The Priceless Jewel of Self-Worth
How do you feel when you catch sight of yourself in the mirror? Do you shake your head and sigh when you notice all the little imperfections and defects? Do you wonder where all the years went as the inevitable signs of aging show up in your face? It might seem like a superficial issue yet these reactions suggest a deeper malaise in the way we see ourselves, a negative mindset that affects every aspect of our lives.
You’re always with yourself, so you might as well enjoy the company. – Diana von Furstenberg
Self-worth has been the subject of countless articles, books and presentations but it remains an elusive issue that deserves a better understanding. Self-worth is as much an emotional connection to our sense of identity as an intellectual concept. And that perhaps explains why the self-worth movement has proved to be largely ineffective as a mechanism for helping people to develop a much more positive relationship – with themselves.
Loving ourselves works miracles in our lives. – Louise Hay
There’s little value in adopting a superficial level of self-acceptance. Mantras without emotional traction are largely meaningless. We need to experience a deeper and more vibrant connection that builds a strong foundation to our sense of self-worth, a foundation that can withstand the slings and arrows of life’s daily round of challenges and help us to develop our deeper potential for greater happiness and freedom of expression.
What lies behind us and what lies before us are tiny matters compared to what lies within us. – Ralph Waldo Emerson
One of the less obvious approaches to finding this deeper level of self-acceptance is to learn to smile at yourself. Does that sound slightly crazy to you? I know. At first glance, it probably seems like a very strange suggestion. But we shouldn’t underestimate the power of this deceptively simple gesture.
Let’s take a closer look at the facts that make this technique so effective.
Most of our emotional framework is the result of our early childhood conditioning and that’s where we learned how to relate to the people around us – and also how we relate to ourselves. As children, we usually reacted very positively when someone smiled at us. It’s an unmistakable sign of approval and acceptance. If you want to verify the power of your own sweet smile, try it on a small child and notice how their faces light up.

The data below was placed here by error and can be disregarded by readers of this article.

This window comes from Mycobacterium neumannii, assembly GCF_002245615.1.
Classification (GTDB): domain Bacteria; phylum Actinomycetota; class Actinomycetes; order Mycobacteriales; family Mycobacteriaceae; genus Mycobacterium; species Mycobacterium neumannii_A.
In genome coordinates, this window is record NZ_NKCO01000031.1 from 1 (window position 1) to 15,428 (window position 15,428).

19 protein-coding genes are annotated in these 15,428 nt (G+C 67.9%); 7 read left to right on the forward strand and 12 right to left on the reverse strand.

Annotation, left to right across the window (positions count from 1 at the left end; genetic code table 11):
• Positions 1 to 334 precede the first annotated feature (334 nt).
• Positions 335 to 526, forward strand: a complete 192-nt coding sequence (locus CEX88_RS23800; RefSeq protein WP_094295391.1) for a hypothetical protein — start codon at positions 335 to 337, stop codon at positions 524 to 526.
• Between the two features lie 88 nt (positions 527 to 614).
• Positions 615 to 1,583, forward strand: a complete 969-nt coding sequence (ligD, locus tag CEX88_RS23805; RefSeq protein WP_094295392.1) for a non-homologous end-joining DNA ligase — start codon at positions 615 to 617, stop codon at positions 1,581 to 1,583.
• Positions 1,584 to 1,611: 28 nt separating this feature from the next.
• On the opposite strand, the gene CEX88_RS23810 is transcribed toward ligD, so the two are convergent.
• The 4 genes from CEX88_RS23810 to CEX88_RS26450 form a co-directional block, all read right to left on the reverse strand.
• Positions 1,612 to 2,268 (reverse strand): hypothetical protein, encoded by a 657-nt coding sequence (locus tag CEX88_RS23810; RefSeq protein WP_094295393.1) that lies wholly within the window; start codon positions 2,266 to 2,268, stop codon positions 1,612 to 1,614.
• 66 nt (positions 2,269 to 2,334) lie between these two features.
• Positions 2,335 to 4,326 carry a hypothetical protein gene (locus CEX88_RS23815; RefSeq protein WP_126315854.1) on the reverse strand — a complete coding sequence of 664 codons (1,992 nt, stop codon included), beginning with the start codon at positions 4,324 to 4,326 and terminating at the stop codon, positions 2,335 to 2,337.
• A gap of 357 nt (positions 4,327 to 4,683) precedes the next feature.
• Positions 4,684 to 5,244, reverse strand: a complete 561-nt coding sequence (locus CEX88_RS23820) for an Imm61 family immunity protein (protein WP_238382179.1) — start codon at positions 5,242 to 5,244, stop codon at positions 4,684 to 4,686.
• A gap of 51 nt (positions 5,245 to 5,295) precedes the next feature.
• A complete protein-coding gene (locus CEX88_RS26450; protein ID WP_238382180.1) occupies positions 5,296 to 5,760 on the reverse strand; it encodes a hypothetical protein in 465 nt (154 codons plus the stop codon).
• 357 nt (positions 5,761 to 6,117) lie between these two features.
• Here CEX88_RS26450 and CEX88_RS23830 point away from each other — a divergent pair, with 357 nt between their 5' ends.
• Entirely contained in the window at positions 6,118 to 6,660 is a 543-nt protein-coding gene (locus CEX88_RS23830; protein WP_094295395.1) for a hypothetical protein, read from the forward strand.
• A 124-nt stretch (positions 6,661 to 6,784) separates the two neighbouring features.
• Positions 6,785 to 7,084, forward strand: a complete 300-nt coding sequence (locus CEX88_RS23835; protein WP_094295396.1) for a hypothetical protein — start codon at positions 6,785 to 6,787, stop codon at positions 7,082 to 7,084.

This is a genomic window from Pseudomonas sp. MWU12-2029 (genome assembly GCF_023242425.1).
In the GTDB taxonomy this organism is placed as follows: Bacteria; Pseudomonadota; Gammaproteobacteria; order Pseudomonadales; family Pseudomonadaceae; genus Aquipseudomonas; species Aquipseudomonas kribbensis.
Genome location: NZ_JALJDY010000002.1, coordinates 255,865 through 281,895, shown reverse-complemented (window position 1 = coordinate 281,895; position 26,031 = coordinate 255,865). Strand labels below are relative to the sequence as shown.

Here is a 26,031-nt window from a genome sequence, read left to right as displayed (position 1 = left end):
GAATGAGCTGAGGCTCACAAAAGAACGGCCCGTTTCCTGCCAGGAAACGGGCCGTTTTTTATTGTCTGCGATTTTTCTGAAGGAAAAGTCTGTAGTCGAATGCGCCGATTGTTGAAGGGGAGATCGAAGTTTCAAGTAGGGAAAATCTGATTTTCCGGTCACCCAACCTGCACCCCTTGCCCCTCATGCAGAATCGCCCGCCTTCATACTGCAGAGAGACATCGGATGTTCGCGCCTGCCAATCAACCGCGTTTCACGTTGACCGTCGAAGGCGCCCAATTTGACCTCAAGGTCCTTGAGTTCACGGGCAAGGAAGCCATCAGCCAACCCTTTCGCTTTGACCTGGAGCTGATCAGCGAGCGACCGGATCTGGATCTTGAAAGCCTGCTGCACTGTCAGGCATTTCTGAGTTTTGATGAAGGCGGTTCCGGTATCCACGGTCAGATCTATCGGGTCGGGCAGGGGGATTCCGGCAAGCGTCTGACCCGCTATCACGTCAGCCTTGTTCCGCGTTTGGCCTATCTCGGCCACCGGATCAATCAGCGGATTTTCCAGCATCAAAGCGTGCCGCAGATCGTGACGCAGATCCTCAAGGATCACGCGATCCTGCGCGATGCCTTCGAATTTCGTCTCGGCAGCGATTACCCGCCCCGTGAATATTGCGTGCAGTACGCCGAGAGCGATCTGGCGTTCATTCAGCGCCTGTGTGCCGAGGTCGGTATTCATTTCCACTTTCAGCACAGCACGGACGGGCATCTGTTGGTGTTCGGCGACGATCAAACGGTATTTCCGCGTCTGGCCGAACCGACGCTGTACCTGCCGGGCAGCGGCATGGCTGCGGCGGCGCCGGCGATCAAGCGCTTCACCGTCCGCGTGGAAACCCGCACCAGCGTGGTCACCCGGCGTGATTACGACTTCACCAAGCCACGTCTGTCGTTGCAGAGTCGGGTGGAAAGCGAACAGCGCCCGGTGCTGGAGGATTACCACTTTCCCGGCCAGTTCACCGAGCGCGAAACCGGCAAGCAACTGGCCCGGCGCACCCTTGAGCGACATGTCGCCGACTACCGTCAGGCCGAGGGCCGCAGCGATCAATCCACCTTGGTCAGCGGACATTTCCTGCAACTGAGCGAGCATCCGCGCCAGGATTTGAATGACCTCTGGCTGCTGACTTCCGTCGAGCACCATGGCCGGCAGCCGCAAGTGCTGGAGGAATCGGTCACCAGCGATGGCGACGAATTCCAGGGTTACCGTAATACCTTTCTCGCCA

Deep within us, this same reaction to a simple smile continues to exercise its influence. It dwells in the emotional fabric of our subconscious and can be accessed through the simple expedient of a smile. But, rather than waiting for someone to show up in your day with a truly dazzling smile to cheer you up, try the technique on yourself.
People are like stained-glass windows. They sparkle and shine when the sun is out, but when the darkness sets in their true beauty is revealed only if there is light from within. – Elisabeth Kübler-Ross
It’s a fabulous technique to practise as soon as you get out of bed in the morning.
No matter how you feel, all you need to do is look at yourself in the mirror – and smile. That’s the entire technique. It’s just you, a mirror and a quiet moment to show yourself some powerfully effective self-acceptance. The challenge is to avoid any judgements. No sneaky comments under your breath about your weight or your appearance. Just smile. Nothing more.
And the effects may be wildly surprising. At first, most of us feel distinctly uncomfortable. It seems like a ridiculous and artificial exercise in childless behaviour. But the conscious mind is neither the target nor the intended recipient of this early morning attention. We’re aiming to create a reaction in the subconscious. Because that’s where the real power resides. And a warm smile triggers a wide range of very positive reactions.
Try it for yourself. Ignore any initial discomfort and learn to take more moments during the day to smile at yourself. This universally understood gesture can help you to experience a new sense of self-acceptance. You can move beyond the old, limiting knee-jerk judgements and begin to see yourself in a more benevolent light. It can work wonders for your self-esteem and help you to move beyond the habit of always seeing yourself through the lens of negative judgement. Accepting yourself is the first step towards changing anything that might need some work. We’re not in search of perfection. We are all a work in progress and a simple smile of love and acceptance is the foundation for a whole new world of improved self-appreciation. Make it your new, essential habit and notice how good it feels.
You are very powerful – provided you know how powerful you are. – Yogi Bhajan